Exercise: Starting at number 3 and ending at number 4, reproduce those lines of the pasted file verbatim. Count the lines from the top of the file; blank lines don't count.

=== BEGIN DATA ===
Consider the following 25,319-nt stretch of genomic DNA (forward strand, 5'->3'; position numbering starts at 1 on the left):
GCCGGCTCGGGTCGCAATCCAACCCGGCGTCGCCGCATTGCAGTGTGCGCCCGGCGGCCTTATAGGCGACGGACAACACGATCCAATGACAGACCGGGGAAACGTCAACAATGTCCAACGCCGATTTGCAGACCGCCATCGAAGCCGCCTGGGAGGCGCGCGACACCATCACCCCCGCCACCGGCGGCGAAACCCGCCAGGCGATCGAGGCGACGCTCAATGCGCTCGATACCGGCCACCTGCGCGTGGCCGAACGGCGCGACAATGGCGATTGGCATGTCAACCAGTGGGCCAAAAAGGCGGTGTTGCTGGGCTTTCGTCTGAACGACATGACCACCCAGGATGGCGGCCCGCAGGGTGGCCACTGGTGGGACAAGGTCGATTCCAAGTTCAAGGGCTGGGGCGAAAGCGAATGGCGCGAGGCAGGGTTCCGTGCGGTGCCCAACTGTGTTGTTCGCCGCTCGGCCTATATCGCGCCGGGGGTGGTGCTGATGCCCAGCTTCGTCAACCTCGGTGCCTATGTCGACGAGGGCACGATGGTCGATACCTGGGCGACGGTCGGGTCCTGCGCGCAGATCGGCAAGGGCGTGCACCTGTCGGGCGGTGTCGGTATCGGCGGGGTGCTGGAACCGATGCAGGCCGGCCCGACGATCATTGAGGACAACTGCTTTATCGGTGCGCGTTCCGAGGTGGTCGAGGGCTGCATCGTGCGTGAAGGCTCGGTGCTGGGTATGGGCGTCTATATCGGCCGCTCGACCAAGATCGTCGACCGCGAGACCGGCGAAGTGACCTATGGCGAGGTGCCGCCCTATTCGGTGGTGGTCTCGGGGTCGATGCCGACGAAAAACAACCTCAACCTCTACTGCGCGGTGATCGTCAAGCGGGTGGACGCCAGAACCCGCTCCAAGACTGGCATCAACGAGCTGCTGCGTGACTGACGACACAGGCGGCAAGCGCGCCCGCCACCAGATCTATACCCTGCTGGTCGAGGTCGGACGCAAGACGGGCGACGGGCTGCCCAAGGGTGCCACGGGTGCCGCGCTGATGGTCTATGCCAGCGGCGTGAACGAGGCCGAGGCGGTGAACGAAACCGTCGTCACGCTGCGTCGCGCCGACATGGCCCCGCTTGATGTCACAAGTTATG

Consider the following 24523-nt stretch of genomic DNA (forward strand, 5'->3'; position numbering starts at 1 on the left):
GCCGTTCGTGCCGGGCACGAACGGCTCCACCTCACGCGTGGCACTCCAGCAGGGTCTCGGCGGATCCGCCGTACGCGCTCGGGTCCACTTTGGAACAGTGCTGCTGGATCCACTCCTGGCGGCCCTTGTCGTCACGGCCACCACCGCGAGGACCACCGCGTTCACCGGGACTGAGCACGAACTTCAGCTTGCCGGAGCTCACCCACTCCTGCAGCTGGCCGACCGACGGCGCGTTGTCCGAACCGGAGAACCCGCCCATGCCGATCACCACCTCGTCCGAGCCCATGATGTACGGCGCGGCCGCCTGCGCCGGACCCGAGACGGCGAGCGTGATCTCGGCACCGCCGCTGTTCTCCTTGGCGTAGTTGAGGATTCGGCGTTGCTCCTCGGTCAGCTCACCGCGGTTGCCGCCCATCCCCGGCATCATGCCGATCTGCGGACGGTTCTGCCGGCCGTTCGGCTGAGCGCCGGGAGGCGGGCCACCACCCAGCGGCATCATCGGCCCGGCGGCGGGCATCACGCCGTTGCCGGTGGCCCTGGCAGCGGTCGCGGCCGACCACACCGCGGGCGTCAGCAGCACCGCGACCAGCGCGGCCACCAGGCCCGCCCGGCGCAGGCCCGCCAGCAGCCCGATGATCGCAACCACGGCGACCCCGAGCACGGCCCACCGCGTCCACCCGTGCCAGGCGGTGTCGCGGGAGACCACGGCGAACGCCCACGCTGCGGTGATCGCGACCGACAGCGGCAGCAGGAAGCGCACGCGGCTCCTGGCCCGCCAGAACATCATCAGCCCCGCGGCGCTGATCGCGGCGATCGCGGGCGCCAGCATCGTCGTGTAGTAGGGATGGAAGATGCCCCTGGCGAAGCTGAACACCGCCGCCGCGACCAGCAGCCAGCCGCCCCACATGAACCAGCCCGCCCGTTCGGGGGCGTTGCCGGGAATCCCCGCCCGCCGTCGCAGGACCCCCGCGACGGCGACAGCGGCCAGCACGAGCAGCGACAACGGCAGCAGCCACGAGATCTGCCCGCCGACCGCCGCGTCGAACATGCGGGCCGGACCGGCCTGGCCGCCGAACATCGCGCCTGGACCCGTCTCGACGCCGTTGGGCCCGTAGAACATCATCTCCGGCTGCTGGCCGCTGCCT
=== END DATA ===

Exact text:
Consider the following 24523-nt stretch of genomic DNA (forward strand, 5'->3'; position numbering starts at 1 on the left):
GCCGTTCGTGCCGGGCACGAACGGCTCCACCTCACGCGTGGCACTCCAGCAGGGTCTCGGCGGATCCGCCGTACGCGCTCGGGTCCACTTTGGAACAGTGCTGCTGGATCCACTCCTGGCGGCCCTTGTCGTCACGGCCACCACCGCGAGGACCACCGCGTTCACCGGGACTGAGCACGAACTTCAGCTTGCCGGAGCTCACCCACTCCTGCAGCTGGCCGACCGACGGCGCGTTGTCCGAACCGGAGAACCCGCCCATGCCGATCACCACCTCGTCCGAGCCCATGATGTACGGCGCGGCCGCCTGCGCCGGACCCGAGACGGCGAGCGTGATCTCGGCACCGCCGCTGTTCTCCTTGGCGTAGTTGAGGATTCGGCGTTGCTCCTCGGTCAGCTCACCGCGGTTGCCGCCCATCCCCGGCATCATGCCGATCTGCGGACGGTTCTGCCGGCCGTTCGGCTGAGCGCCGGGAGGCGGGCCACCACCCAGCGGCATCATCGGCCCGGCGGCGGGCATCACGCCGTTGCCGGTGGCCCTGGCAGCGGTCGCGGCCGACCACACCGCGGGCGTCAGCAGCACCGCGACCAGCGCGGCCACCAGGCCCGCCCGGCGCAGGCCCGCCAGCAGCCCGATGATCGCAACCACGGCGACCCCGAGCACGGCCCACCGCGTCCACCCGTGCCAGGCGGTGTCGCGGGAGACCACGGCGAACGCCCACGCTGCGGTGATCGCGACCGACAGCGGCAGCAGGAAGCGCACGCGGCTCCTGGCCCGCCAGAACATCATCAGCCCCGCGGCGCTGATCGCGGCGATCGCGGGCGCCAGCATCGTCGTGTAGTAGGGATGGAAGATGCCCCTGGCGAAGCTGAACACCGCCGCCGCGACCAGCAGCCAGCCGCCCCACATGAACCAGCCCGCCCGTTCGGGGGCGTTGCCGGGAATCCCCGCCCGCCGTCGCAGGACCCCCGCGACGGCGACAGCGGCCAGCACGAGCAGCGACAACGGCAGCAGCCACGAGATCTGCCCGCCGACCGCCGCGTCGAACATGCGGGCCGGACCGGCCTGGCCGCCGAACATCGCGCCTGGACCCGTCTCGACGCCGTTGGGCCCGTAGAACATCATCTCCGGCTGCTGGCCGCTGCCT